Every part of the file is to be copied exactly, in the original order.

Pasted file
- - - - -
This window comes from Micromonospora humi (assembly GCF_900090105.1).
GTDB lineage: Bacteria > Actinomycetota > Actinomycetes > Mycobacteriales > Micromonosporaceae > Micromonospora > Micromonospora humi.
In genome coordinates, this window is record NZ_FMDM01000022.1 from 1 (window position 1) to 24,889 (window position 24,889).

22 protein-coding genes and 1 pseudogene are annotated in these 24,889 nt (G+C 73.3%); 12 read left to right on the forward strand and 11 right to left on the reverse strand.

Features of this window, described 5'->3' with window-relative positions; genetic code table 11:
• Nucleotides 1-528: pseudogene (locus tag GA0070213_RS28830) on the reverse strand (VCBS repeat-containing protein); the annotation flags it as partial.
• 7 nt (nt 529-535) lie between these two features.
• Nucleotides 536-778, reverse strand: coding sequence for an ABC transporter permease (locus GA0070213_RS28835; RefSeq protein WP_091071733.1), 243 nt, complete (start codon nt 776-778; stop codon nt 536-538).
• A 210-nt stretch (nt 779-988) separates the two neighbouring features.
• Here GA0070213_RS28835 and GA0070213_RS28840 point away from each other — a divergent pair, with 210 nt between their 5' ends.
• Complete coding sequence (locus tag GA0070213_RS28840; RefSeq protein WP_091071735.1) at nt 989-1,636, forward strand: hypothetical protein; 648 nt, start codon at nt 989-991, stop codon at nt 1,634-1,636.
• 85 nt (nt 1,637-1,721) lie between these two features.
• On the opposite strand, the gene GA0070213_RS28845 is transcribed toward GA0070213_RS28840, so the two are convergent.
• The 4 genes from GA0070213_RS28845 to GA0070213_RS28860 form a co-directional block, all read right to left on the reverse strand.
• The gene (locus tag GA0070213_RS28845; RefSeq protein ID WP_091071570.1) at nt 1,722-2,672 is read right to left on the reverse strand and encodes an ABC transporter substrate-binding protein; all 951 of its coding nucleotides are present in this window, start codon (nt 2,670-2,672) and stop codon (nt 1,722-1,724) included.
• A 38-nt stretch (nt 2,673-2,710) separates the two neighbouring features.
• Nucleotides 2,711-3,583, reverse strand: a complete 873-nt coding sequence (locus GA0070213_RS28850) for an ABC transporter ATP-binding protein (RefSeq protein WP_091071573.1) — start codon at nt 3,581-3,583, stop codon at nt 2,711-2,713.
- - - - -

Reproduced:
This window comes from Micromonospora humi (assembly GCF_900090105.1).
GTDB lineage: Bacteria > Actinomycetota > Actinomycetes > Mycobacteriales > Micromonosporaceae > Micromonospora > Micromonospora humi.
In genome coordinates, this window is record NZ_FMDM01000022.1 from 1 (window position 1) to 24,889 (window position 24,889).

22 protein-coding genes and 1 pseudogene are annotated in these 24,889 nt (G+C 73.3%); 12 read left to right on the forward strand and 11 right to left on the reverse strand.

Features of this window, described 5'->3' with window-relative positions; genetic code table 11:
• Nucleotides 1-528: pseudogene (locus tag GA0070213_RS28830) on the reverse strand (VCBS repeat-containing protein); the annotation flags it as partial.
• 7 nt (nt 529-535) lie between these two features.
• Nucleotides 536-778, reverse strand: coding sequence for an ABC transporter permease (locus GA0070213_RS28835; RefSeq protein WP_091071733.1), 243 nt, complete (start codon nt 776-778; stop codon nt 536-538).
• A 210-nt stretch (nt 779-988) separates the two neighbouring features.
• Here GA0070213_RS28835 and GA0070213_RS28840 point away from each other — a divergent pair, with 210 nt between their 5' ends.
• Complete coding sequence (locus tag GA0070213_RS28840; RefSeq protein WP_091071735.1) at nt 989-1,636, forward strand: hypothetical protein; 648 nt, start codon at nt 989-991, stop codon at nt 1,634-1,636.
• 85 nt (nt 1,637-1,721) lie between these two features.
• On the opposite strand, the gene GA0070213_RS28845 is transcribed toward GA0070213_RS28840, so the two are convergent.
• The 4 genes from GA0070213_RS28845 to GA0070213_RS28860 form a co-directional block, all read right to left on the reverse strand.
• The gene (locus tag GA0070213_RS28845; RefSeq protein ID WP_091071570.1) at nt 1,722-2,672 is read right to left on the reverse strand and encodes an ABC transporter substrate-binding protein; all 951 of its coding nucleotides are present in this window, start codon (nt 2,670-2,672) and stop codon (nt 1,722-1,724) included.
• A 38-nt stretch (nt 2,673-2,710) separates the two neighbouring features.
• Nucleotides 2,711-3,583, reverse strand: a complete 873-nt coding sequence (locus GA0070213_RS28850) for an ABC transporter ATP-binding protein (RefSeq protein WP_091071573.1) — start codon at nt 3,581-3,583, stop codon at nt 2,711-2,713.